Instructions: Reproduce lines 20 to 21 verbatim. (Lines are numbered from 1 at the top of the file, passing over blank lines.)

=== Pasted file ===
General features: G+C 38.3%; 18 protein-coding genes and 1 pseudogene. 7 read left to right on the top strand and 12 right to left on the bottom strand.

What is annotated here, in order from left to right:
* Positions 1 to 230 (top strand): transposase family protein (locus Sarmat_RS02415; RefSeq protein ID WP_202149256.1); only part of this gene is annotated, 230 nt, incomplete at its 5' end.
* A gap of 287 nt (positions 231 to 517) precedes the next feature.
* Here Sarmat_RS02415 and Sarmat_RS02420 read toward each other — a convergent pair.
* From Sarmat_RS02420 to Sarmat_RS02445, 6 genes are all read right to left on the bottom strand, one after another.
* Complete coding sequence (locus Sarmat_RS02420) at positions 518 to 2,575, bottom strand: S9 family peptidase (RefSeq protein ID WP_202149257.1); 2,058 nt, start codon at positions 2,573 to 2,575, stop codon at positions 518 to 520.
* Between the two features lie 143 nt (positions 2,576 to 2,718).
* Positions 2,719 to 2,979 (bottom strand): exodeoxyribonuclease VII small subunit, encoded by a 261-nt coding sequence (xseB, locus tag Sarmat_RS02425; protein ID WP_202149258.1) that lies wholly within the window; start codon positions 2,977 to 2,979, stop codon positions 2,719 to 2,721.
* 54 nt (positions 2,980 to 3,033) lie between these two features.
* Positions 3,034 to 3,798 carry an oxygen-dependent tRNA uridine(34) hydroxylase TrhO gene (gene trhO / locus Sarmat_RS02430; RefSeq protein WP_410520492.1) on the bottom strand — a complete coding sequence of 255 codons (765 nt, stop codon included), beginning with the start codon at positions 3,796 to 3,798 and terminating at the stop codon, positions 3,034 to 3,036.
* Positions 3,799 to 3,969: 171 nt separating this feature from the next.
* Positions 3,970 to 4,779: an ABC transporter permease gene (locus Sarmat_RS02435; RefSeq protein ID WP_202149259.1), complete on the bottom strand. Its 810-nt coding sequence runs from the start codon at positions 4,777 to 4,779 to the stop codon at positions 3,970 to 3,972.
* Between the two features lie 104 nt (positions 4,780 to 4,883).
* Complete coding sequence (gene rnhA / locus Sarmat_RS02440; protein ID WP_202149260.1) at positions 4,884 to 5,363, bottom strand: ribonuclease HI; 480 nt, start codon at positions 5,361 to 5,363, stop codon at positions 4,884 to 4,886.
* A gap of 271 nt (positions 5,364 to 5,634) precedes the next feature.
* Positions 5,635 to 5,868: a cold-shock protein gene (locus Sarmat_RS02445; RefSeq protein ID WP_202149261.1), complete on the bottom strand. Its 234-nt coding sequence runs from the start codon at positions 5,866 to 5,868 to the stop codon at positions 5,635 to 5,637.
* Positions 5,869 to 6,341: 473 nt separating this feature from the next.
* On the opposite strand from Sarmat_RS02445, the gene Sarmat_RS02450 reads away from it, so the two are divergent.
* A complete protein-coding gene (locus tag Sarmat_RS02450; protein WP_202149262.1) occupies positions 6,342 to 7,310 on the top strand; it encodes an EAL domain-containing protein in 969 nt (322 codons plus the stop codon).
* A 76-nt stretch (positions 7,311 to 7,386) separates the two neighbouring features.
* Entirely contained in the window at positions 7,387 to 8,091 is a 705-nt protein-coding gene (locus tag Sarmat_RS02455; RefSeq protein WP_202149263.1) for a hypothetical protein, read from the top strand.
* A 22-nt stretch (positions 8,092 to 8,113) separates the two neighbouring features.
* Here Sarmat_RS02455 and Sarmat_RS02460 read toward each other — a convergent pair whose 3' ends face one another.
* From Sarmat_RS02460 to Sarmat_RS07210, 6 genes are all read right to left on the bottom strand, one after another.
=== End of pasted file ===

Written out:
* A complete protein-coding gene (locus tag Sarmat_RS02450; protein WP_202149262.1) occupies positions 6,342 to 7,310 on the top strand; it encodes an EAL domain-containing protein in 969 nt (322 codons plus the stop codon).
* A 76-nt stretch (positions 7,311 to 7,386) separates the two neighbouring features.